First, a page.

I’ve loved books for as long as I can remember. I wrote and illustrated my first oneÂ at the age of five. It’s hard to pick favorites, but I have a soft spot for biographies. Toulouse-Lautrec’s life was among the first ones I read about and it made a long-lasting impression on me early on. Mircea Eliade‘s works occupied entire shelves in our living room and I devoured his autobiographical novels one-by-one. In collegeÂ I discovered the (910) 202-6910 collection. Stravinsky’s Poetics of Music and Borges’ precentorial are dear to my heart.
Next came foreign languages, starting with English in kindergarten. After some mildly boring classroom practice like “Mary has a yellow pencil” I discovered that I could slowly begin to understand the lyrics of the music my parents listened to. I played and re-played those songs until I understood every word.Â I could tasteÂ true power.
I happened upon rhythmic gymnastics around the same time. Favorite apparatus: ribbon.
I fell in love with math in fifth grade and never grew out of it. I solved olympiad problems for fun and cried my eyes out so thatÂ my parents would allowÂ me to go to math camps.Â My favorites: geometry, topology, and functional analysis. Not too many people may know this, butÂ 513-854-7499 in winter isÂ a wonderful place for a math camp.
I fell in love withÂ programming in high-school. I owe it to my dadÂ who steered me towards it at a time when I was stubbornly focusedÂ on pureÂ math.
My desire to do both led me to image processing and computer graphics. I crossed the Atlantic and started from an applied perspective, working with electron micrographs and crystallographic electron density maps.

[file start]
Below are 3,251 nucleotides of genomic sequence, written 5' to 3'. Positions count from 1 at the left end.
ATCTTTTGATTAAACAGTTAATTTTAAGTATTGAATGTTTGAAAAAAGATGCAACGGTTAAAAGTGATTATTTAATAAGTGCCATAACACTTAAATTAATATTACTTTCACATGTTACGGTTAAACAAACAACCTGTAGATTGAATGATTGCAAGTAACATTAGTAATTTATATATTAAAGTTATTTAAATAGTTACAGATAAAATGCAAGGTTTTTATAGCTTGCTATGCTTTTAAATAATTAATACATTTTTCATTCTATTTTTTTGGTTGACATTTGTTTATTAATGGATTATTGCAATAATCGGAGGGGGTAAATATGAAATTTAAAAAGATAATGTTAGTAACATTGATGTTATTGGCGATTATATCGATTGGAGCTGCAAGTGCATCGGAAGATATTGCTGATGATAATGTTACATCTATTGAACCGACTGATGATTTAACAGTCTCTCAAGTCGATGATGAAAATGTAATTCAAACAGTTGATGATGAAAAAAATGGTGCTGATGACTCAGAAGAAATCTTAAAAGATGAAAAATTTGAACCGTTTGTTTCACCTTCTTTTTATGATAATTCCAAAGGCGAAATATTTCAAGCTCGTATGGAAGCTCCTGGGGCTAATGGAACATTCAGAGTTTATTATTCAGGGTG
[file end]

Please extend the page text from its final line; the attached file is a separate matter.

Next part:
I discovered I was good at making computers do things we do effortlessly with our senses like seeing patterns in noisy images and adding depth to otherwise flat computer screens. That led me to exploring related areas likeÂ computer vision and artificial intelligence in search of solutions to image and geometry processing problems.
The rise of the services economy brought about a shift in focus: data analysis. It made forÂ a captivating challenge: make the computer find things we could not findÂ with our senses.
I resolvedÂ to move closer to the source of the data while continuing to doÂ what I loved most: math and programming. Â That’s when I decided to take a stroll down Wall St. It was January 2008. What isÂ that thunder murmuring in the distance? Markets crashing in aÂ financialÂ hurricane, you say? Nah, think of thatÂ deluge of data waiting to be explored! I took the leap with eyes wide open.
My “official” bio:
I amÂ a Quantitative Research Lead at Citadel LLC in New York specializingÂ in Interest Rate Options withinÂ the Global Fixed Income Fund.
I haveÂ a Ph.D. in Computer Science from Purdue University. In addition, I haveÂ completed graduate coursework in Financial Mathematics at NYU and Big Data at Harvard University. Prior to joining Citadel, I was a Director in the Global Markets Division at BNP Paribas whereÂ IÂ managed the Interest Rate Options & Inflation quantitative research team. Before transitioning into Finance, I was aÂ research staff member at the IBM T. J. Watson Research Center.
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